Your Swearing Habit Says A Lot About You, According To Science

Numerous studies have been conducted on how we talk, what we say, and the manner in which we say it. Profanity in particular has been of interest to researchers — and apparently science has determined what your swearing habit says about you. If you've ever wondered why we swear, or how it impacts the way people perceive us, good news: It could be working in your favor.

A recent study published in Sage Journals found that when people read a blog post written by a fictitious politician, the appearance of swear words improved the readers' impression of the politician. (The swearing didn't, however, impact the likelihood that they would vote for that politician.) An earlier study published in Social Influence also found that when a politician used "damnit" at the start or end of a speech, participants were more moved by the speech, but the swear words had no effect on the credibility of the politician.

It would thus appear that some strategically placed swear words could potentially help improve your persuasiveness when addressing other people. And I was always taught that it was unladylike.


Why is it that something largely considered taboo, inappropriate, and unintelligent-sounding can actually make you look better? Once again, science comes to the rescue: Research shows that swearing is, ironically, a sign of intelligence. One study, published in Science Direct , concluded that "a voluminous taboo lexicon may better be considered an indicator of healthy verbal abilities" — which is a fancy schmancy way of saying that if you know more words, profanity or not, you know more words. And a bigger vocab is a sign of a brighter person.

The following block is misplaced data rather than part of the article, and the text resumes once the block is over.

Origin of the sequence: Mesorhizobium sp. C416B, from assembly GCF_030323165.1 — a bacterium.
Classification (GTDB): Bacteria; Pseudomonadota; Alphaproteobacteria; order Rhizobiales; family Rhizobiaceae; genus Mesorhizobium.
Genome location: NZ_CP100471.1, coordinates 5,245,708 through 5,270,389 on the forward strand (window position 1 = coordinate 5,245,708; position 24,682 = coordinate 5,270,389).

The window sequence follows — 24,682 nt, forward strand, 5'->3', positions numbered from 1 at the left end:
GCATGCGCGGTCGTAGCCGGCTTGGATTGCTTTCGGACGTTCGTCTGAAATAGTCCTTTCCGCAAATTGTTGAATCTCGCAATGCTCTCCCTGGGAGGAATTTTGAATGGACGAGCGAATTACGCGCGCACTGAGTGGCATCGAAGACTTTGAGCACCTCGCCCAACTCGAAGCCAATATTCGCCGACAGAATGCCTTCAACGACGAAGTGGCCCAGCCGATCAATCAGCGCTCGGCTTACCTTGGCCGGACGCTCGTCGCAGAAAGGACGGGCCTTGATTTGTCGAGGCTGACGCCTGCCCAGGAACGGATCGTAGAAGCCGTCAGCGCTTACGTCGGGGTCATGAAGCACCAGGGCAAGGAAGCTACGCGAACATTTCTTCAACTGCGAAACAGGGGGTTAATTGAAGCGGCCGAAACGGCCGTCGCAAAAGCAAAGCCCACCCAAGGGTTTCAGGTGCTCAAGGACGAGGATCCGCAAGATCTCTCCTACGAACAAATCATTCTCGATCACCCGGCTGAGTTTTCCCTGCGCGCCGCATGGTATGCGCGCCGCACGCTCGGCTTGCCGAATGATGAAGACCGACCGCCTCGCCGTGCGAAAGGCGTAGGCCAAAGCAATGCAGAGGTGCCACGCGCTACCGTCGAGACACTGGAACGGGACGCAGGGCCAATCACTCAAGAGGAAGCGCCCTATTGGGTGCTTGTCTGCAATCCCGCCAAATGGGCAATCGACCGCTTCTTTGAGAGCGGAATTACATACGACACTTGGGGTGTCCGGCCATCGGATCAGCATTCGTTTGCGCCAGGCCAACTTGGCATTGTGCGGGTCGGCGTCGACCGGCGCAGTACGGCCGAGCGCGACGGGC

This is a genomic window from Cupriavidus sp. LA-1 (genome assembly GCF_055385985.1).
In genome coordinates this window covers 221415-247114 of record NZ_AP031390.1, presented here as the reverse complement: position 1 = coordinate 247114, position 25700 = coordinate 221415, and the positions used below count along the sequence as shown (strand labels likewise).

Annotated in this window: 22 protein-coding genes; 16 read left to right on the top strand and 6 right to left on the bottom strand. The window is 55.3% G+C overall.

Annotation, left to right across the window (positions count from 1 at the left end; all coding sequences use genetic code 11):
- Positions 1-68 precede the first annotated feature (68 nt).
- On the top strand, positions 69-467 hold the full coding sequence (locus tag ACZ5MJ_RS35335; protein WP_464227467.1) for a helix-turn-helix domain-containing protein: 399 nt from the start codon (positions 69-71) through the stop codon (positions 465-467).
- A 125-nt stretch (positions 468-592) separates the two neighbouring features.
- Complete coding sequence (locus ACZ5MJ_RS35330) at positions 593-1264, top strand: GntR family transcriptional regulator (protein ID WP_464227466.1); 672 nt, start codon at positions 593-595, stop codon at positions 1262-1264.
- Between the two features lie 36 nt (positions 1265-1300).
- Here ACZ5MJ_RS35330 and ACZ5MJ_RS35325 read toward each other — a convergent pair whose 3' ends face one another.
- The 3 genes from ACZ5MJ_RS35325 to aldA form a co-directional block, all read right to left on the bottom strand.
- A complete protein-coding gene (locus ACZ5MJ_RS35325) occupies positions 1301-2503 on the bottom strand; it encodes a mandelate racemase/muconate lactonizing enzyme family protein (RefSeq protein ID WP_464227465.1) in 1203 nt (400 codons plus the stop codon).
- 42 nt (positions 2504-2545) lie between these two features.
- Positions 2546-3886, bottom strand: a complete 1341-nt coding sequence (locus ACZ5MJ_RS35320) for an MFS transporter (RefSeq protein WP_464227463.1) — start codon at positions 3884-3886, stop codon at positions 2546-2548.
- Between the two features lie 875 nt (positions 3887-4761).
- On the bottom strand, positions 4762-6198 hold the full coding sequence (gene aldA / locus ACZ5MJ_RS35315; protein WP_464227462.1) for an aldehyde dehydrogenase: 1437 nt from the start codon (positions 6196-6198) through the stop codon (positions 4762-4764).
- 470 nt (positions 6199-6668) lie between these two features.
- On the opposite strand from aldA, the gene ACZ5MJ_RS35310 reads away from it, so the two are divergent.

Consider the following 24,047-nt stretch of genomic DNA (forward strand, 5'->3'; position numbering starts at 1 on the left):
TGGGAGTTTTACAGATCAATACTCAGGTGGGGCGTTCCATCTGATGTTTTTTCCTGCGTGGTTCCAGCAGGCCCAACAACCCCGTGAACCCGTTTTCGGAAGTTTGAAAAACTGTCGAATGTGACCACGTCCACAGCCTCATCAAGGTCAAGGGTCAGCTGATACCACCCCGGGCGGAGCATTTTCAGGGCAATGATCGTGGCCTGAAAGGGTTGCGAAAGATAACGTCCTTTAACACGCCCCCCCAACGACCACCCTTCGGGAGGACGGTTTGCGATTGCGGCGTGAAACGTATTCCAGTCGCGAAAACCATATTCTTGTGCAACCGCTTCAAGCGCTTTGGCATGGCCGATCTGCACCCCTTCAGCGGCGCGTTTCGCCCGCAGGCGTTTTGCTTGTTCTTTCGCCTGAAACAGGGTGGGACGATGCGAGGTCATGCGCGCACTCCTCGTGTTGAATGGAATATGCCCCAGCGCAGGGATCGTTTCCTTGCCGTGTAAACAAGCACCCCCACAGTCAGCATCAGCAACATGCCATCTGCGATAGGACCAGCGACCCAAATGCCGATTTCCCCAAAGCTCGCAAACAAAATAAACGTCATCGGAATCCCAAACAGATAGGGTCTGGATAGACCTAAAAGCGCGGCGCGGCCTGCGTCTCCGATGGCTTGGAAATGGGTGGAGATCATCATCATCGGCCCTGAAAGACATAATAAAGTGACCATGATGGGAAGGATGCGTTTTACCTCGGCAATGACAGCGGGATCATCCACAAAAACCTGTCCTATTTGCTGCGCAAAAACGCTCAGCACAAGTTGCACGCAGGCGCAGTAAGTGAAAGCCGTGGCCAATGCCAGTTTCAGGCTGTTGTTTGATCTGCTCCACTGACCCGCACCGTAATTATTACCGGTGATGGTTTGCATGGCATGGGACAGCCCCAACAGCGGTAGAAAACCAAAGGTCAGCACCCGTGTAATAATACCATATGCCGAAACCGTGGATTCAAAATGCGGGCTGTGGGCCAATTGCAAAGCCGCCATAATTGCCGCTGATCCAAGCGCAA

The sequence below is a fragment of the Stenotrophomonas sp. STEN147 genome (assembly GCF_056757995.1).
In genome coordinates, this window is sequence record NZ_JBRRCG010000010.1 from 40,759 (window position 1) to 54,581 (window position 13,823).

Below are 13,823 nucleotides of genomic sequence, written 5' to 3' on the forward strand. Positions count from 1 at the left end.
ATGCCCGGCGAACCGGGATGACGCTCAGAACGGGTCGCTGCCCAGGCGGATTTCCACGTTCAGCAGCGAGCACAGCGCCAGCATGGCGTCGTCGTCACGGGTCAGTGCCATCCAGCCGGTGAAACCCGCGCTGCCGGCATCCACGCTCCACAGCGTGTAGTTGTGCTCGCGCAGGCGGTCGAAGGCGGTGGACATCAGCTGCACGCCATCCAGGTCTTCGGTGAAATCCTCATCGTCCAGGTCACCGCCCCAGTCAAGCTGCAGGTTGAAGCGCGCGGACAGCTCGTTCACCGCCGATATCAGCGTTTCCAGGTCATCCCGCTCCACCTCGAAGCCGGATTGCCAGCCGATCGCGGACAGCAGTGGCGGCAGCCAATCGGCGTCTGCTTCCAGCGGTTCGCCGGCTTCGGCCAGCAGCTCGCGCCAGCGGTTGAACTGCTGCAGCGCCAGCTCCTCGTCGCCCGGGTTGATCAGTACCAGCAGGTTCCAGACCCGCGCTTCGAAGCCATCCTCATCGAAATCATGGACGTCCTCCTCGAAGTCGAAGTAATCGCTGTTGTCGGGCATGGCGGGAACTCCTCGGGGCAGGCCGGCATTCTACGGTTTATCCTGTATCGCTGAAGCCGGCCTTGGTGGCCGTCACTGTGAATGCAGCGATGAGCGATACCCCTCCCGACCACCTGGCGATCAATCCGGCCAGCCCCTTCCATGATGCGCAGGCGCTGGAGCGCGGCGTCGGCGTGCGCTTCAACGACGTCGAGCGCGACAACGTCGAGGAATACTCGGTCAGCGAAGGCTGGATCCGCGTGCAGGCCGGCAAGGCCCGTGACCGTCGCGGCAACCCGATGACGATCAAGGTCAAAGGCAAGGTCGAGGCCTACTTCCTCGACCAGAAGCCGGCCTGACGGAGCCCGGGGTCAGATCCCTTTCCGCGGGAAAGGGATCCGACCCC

Don't forget the other bonuses to dropping a curse word every now and then: It's good for you! Biological Psychiatry published a study finding that expressing anger can actually help your brain to release less cortisol — the stress hormone connected to obesity, heart disease, and bone loss. It can even help reduce physical pain. Yet another theory discussed at the British Psychological Society conference found that in moderation, swearing is a harmless way to express anger that can help you feel stronger. A win-win.


A lot of these studies seem to agree that you should ideally opt for thoughtfully used swear words, as opposed to one giant string of expletives — meaning you don't want to get too carried away with it. Still, it's quite different from what we were always taught. So loosen up and let it rip, damnit.

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